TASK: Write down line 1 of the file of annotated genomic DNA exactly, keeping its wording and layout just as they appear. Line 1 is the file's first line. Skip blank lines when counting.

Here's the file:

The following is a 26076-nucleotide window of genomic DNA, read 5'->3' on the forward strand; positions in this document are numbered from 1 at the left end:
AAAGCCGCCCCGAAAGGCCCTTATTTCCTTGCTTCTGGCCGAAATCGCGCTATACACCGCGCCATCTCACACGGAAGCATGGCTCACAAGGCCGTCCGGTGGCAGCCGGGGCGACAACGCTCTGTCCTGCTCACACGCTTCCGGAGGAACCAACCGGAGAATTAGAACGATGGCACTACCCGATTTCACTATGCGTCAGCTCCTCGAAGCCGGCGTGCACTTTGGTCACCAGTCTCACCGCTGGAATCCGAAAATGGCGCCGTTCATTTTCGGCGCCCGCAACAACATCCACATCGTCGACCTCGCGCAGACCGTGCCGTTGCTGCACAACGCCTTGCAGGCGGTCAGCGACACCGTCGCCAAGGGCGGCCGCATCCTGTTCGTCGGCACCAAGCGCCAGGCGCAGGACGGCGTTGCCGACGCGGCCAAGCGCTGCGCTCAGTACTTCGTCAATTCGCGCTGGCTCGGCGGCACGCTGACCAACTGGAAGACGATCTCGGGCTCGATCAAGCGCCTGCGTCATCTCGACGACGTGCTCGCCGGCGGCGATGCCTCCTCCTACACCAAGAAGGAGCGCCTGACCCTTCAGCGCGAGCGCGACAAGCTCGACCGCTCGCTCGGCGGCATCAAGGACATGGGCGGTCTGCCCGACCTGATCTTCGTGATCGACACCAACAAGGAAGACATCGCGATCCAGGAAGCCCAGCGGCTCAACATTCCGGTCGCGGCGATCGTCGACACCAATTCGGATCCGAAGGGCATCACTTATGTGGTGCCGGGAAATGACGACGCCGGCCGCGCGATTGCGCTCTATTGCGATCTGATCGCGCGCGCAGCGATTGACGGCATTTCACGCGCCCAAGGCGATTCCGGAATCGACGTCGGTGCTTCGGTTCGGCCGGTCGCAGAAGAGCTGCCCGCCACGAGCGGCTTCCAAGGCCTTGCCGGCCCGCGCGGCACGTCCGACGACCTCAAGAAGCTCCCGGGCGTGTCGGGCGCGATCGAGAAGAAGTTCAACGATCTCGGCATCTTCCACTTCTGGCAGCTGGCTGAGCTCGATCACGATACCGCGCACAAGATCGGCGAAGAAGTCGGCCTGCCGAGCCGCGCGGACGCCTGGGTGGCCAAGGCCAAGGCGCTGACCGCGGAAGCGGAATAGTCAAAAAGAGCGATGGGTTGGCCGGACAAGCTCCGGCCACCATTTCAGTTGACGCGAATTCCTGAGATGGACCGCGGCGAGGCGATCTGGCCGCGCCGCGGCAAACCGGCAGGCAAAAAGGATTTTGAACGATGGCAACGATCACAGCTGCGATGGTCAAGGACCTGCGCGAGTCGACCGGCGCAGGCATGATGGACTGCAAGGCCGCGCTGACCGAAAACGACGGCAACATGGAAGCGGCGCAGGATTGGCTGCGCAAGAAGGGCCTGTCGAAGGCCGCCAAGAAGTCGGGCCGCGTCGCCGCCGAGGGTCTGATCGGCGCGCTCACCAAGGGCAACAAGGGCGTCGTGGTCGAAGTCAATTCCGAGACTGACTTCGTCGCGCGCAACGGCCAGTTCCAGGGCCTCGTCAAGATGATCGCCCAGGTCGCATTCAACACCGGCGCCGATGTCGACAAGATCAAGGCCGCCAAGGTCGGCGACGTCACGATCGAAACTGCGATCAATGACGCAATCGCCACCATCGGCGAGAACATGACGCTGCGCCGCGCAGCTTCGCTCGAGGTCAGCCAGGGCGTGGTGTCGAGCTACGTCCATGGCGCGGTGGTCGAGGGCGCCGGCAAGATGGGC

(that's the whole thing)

The following is a 26076-nucleotide window of genomic DNA, read 5'->3' on the forward strand; positions in this document are numbered from 1 at the left end: